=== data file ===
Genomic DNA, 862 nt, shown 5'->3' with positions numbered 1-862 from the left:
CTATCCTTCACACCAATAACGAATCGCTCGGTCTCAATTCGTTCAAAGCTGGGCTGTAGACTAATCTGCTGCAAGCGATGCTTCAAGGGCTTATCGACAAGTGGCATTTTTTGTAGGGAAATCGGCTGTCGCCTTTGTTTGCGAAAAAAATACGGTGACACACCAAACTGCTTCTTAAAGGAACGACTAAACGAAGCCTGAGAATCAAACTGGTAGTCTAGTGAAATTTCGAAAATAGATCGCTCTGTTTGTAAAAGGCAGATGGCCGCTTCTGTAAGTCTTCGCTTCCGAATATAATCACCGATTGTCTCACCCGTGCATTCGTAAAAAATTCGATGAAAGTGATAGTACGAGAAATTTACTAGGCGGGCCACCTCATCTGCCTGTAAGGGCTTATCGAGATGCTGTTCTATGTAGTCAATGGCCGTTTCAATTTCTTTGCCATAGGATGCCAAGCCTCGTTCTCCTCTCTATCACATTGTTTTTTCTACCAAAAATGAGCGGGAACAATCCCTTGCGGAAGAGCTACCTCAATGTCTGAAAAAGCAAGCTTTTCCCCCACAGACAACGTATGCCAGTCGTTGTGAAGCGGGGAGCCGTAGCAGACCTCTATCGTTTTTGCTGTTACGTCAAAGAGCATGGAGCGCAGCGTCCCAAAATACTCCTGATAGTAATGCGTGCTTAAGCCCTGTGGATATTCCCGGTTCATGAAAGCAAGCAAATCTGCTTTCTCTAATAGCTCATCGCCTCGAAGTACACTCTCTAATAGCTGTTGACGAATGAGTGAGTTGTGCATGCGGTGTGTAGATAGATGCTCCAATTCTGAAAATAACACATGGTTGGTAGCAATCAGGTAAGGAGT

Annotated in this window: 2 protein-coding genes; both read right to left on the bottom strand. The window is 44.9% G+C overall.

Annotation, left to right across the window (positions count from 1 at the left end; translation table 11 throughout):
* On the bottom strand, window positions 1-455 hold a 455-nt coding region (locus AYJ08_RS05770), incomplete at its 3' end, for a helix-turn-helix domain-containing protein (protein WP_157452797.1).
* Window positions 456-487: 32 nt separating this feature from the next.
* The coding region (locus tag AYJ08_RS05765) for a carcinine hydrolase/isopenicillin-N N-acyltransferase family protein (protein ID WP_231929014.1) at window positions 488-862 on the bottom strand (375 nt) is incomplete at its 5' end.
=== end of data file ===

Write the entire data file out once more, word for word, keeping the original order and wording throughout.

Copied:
Genomic DNA, 862 nt, shown 5'->3' with positions numbered 1-862 from the left:
CTATCCTTCACACCAATAACGAATCGCTCGGTCTCAATTCGTTCAAAGCTGGGCTGTAGACTAATCTGCTGCAAGCGATGCTTCAAGGGCTTATCGACAAGTGGCATTTTTTGTAGGGAAATCGGCTGTCGCCTTTGTTTGCGAAAAAAATACGGTGACACACCAAACTGCTTCTTAAAGGAACGACTAAACGAAGCCTGAGAATCAAACTGGTAGTCTAGTGAAATTTCGAAAATAGATCGCTCTGTTTGTAAAAGGCAGATGGCCGCTTCTGTAAGTCTTCGCTTCCGAATATAATCACCGATTGTCTCACCCGTGCATTCGTAAAAAATTCGATGAAAGTGATAGTACGAGAAATTTACTAGGCGGGCCACCTCATCTGCCTGTAAGGGCTTATCGAGATGCTGTTCTATGTAGTCAATGGCCGTTTCAATTTCTTTGCCATAGGATGCCAAGCCTCGTTCTCCTCTCTATCACATTGTTTTTTCTACCAAAAATGAGCGGGAACAATCCCTTGCGGAAGAGCTACCTCAATGTCTGAAAAAGCAAGCTTTTCCCCCACAGACAACGTATGCCAGTCGTTGTGAAGCGGGGAGCCGTAGCAGACCTCTATCGTTTTTGCTGTTACGTCAAAGAGCATGGAGCGCAGCGTCCCAAAATACTCCTGATAGTAATGCGTGCTTAAGCCCTGTGGATATTCCCGGTTCATGAAAGCAAGCAAATCTGCTTTCTCTAATAGCTCATCGCCTCGAAGTACACTCTCTAATAGCTGTTGACGAATGAGTGAGTTGTGCATGCGGTGTGTAGATAGATGCTCCAATTCTGAAAATAACACATGGTTGGTAGCAATCAGGTAAGGAGT

Annotated in this window: 2 protein-coding genes; both read right to left on the bottom strand. The window is 44.9% G+C overall.

Annotation, left to right across the window (positions count from 1 at the left end; translation table 11 throughout):
* On the bottom strand, window positions 1-455 hold a 455-nt coding region (locus AYJ08_RS05770), incomplete at its 3' end, for a helix-turn-helix domain-containing protein (protein WP_157452797.1).
* Window positions 456-487: 32 nt separating this feature from the next.
* The coding region (locus tag AYJ08_RS05765) for a carcinine hydrolase/isopenicillin-N N-acyltransferase family protein (protein ID WP_231929014.1) at window positions 488-862 on the bottom strand (375 nt) is incomplete at its 5' end.